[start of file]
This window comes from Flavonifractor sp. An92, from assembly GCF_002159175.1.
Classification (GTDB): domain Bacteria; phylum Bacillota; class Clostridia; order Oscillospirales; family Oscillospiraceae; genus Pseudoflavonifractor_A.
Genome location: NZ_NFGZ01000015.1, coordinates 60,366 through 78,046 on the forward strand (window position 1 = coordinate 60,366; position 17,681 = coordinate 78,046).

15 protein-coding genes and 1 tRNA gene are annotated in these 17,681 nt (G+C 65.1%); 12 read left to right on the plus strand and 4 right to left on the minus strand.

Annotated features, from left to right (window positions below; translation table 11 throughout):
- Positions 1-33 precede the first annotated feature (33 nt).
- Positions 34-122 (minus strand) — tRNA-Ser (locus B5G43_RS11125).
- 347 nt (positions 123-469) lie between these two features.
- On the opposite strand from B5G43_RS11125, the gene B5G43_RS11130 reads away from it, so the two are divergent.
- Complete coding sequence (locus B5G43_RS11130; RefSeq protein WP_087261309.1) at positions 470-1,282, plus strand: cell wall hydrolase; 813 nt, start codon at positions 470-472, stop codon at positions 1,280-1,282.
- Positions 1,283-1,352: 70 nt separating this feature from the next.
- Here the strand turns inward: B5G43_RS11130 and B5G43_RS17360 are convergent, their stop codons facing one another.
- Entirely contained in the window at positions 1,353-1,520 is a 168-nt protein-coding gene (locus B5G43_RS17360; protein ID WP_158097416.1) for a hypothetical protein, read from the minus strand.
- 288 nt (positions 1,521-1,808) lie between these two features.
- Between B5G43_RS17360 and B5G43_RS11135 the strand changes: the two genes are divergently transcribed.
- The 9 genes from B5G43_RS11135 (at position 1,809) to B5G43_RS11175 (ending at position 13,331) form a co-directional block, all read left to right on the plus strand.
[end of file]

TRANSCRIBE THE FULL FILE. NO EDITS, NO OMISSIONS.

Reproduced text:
This window comes from Flavonifractor sp. An92, from assembly GCF_002159175.1.
Classification (GTDB): domain Bacteria; phylum Bacillota; class Clostridia; order Oscillospirales; family Oscillospiraceae; genus Pseudoflavonifractor_A.
Genome location: NZ_NFGZ01000015.1, coordinates 60,366 through 78,046 on the forward strand (window position 1 = coordinate 60,366; position 17,681 = coordinate 78,046).

15 protein-coding genes and 1 tRNA gene are annotated in these 17,681 nt (G+C 65.1%); 12 read left to right on the plus strand and 4 right to left on the minus strand.

Annotated features, from left to right (window positions below; translation table 11 throughout):
- Positions 1-33 precede the first annotated feature (33 nt).
- Positions 34-122 (minus strand) — tRNA-Ser (locus B5G43_RS11125).
- 347 nt (positions 123-469) lie between these two features.
- On the opposite strand from B5G43_RS11125, the gene B5G43_RS11130 reads away from it, so the two are divergent.
- Complete coding sequence (locus B5G43_RS11130; RefSeq protein WP_087261309.1) at positions 470-1,282, plus strand: cell wall hydrolase; 813 nt, start codon at positions 470-472, stop codon at positions 1,280-1,282.
- Positions 1,283-1,352: 70 nt separating this feature from the next.
- Here the strand turns inward: B5G43_RS11130 and B5G43_RS17360 are convergent, their stop codons facing one another.
- Entirely contained in the window at positions 1,353-1,520 is a 168-nt protein-coding gene (locus B5G43_RS17360; protein ID WP_158097416.1) for a hypothetical protein, read from the minus strand.
- 288 nt (positions 1,521-1,808) lie between these two features.
- Between B5G43_RS17360 and B5G43_RS11135 the strand changes: the two genes are divergently transcribed.
- The 9 genes from B5G43_RS11135 (at position 1,809) to B5G43_RS11175 (ending at position 13,331) form a co-directional block, all read left to right on the plus strand.